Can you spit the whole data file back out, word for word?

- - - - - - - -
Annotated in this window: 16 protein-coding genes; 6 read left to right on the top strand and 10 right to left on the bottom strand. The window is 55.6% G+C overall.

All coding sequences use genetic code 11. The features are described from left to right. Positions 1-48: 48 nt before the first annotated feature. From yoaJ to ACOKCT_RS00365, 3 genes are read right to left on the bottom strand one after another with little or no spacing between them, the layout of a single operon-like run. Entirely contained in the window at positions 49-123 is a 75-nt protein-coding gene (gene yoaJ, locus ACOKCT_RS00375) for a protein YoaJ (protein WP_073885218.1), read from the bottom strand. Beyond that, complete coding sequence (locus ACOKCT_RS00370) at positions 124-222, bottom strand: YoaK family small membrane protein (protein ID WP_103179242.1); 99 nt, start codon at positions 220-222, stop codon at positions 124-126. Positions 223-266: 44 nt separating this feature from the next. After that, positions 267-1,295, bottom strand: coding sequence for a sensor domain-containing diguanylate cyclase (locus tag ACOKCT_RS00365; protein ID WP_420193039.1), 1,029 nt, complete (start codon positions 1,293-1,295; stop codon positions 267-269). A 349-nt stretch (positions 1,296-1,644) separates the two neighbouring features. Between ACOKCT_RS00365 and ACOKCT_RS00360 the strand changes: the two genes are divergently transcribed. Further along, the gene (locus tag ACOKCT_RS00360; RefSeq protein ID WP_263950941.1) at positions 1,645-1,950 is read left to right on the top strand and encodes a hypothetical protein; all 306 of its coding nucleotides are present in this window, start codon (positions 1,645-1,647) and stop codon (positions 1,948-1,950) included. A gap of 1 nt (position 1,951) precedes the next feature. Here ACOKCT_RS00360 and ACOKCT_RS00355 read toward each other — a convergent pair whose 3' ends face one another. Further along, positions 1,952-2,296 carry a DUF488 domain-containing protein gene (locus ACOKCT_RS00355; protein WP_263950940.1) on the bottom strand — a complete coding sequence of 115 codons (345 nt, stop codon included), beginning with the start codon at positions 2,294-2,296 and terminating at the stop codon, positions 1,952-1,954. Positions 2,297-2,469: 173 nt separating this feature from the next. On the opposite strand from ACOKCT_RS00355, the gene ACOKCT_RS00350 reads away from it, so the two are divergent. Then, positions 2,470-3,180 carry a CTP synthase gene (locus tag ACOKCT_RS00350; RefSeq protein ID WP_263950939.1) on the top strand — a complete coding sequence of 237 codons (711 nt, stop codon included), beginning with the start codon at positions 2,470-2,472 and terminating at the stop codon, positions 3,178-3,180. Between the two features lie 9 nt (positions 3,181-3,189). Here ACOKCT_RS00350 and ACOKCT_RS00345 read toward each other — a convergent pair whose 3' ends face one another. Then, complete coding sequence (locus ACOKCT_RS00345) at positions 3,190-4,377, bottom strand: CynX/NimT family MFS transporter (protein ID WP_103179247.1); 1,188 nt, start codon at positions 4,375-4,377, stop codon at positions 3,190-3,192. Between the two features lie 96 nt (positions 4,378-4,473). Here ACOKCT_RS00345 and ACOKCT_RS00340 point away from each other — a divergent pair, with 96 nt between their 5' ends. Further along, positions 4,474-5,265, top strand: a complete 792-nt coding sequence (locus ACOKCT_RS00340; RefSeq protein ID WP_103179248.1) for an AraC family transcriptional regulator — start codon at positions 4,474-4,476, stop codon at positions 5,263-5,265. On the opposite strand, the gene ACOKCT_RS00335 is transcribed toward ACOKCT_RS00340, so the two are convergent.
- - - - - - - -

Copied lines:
Annotated in this window: 16 protein-coding genes; 6 read left to right on the top strand and 10 right to left on the bottom strand. The window is 55.6% G+C overall.

All coding sequences use genetic code 11. The features are described from left to right. Positions 1-48: 48 nt before the first annotated feature. From yoaJ to ACOKCT_RS00365, 3 genes are read right to left on the bottom strand one after another with little or no spacing between them, the layout of a single operon-like run. Entirely contained in the window at positions 49-123 is a 75-nt protein-coding gene (gene yoaJ, locus ACOKCT_RS00375) for a protein YoaJ (protein WP_073885218.1), read from the bottom strand. Beyond that, complete coding sequence (locus ACOKCT_RS00370) at positions 124-222, bottom strand: YoaK family small membrane protein (protein ID WP_103179242.1); 99 nt, start codon at positions 220-222, stop codon at positions 124-126. Positions 223-266: 44 nt separating this feature from the next. After that, positions 267-1,295, bottom strand: coding sequence for a sensor domain-containing diguanylate cyclase (locus tag ACOKCT_RS00365; protein ID WP_420193039.1), 1,029 nt, complete (start codon positions 1,293-1,295; stop codon positions 267-269). A 349-nt stretch (positions 1,296-1,644) separates the two neighbouring features. Between ACOKCT_RS00365 and ACOKCT_RS00360 the strand changes: the two genes are divergently transcribed. Further along, the gene (locus tag ACOKCT_RS00360; RefSeq protein ID WP_263950941.1) at positions 1,645-1,950 is read left to right on the top strand and encodes a hypothetical protein; all 306 of its coding nucleotides are present in this window, start codon (positions 1,645-1,647) and stop codon (positions 1,948-1,950) included. A gap of 1 nt (position 1,951) precedes the next feature. Here ACOKCT_RS00360 and ACOKCT_RS00355 read toward each other — a convergent pair whose 3' ends face one another. Further along, positions 1,952-2,296 carry a DUF488 domain-containing protein gene (locus ACOKCT_RS00355; protein WP_263950940.1) on the bottom strand — a complete coding sequence of 115 codons (345 nt, stop codon included), beginning with the start codon at positions 2,294-2,296 and terminating at the stop codon, positions 1,952-1,954. Positions 2,297-2,469: 173 nt separating this feature from the next. On the opposite strand from ACOKCT_RS00355, the gene ACOKCT_RS00350 reads away from it, so the two are divergent. Then, positions 2,470-3,180 carry a CTP synthase gene (locus tag ACOKCT_RS00350; RefSeq protein ID WP_263950939.1) on the top strand — a complete coding sequence of 237 codons (711 nt, stop codon included), beginning with the start codon at positions 2,470-2,472 and terminating at the stop codon, positions 3,178-3,180. Between the two features lie 9 nt (positions 3,181-3,189). Here ACOKCT_RS00350 and ACOKCT_RS00345 read toward each other — a convergent pair whose 3' ends face one another. Then, complete coding sequence (locus ACOKCT_RS00345) at positions 3,190-4,377, bottom strand: CynX/NimT family MFS transporter (protein ID WP_103179247.1); 1,188 nt, start codon at positions 4,375-4,377, stop codon at positions 3,190-3,192. Between the two features lie 96 nt (positions 4,378-4,473). Here ACOKCT_RS00345 and ACOKCT_RS00340 point away from each other — a divergent pair, with 96 nt between their 5' ends. Further along, positions 4,474-5,265, top strand: a complete 792-nt coding sequence (locus ACOKCT_RS00340; RefSeq protein ID WP_103179248.1) for an AraC family transcriptional regulator — start codon at positions 4,474-4,476, stop codon at positions 5,263-5,265. On the opposite strand, the gene ACOKCT_RS00335 is transcribed toward ACOKCT_RS00340, so the two are convergent.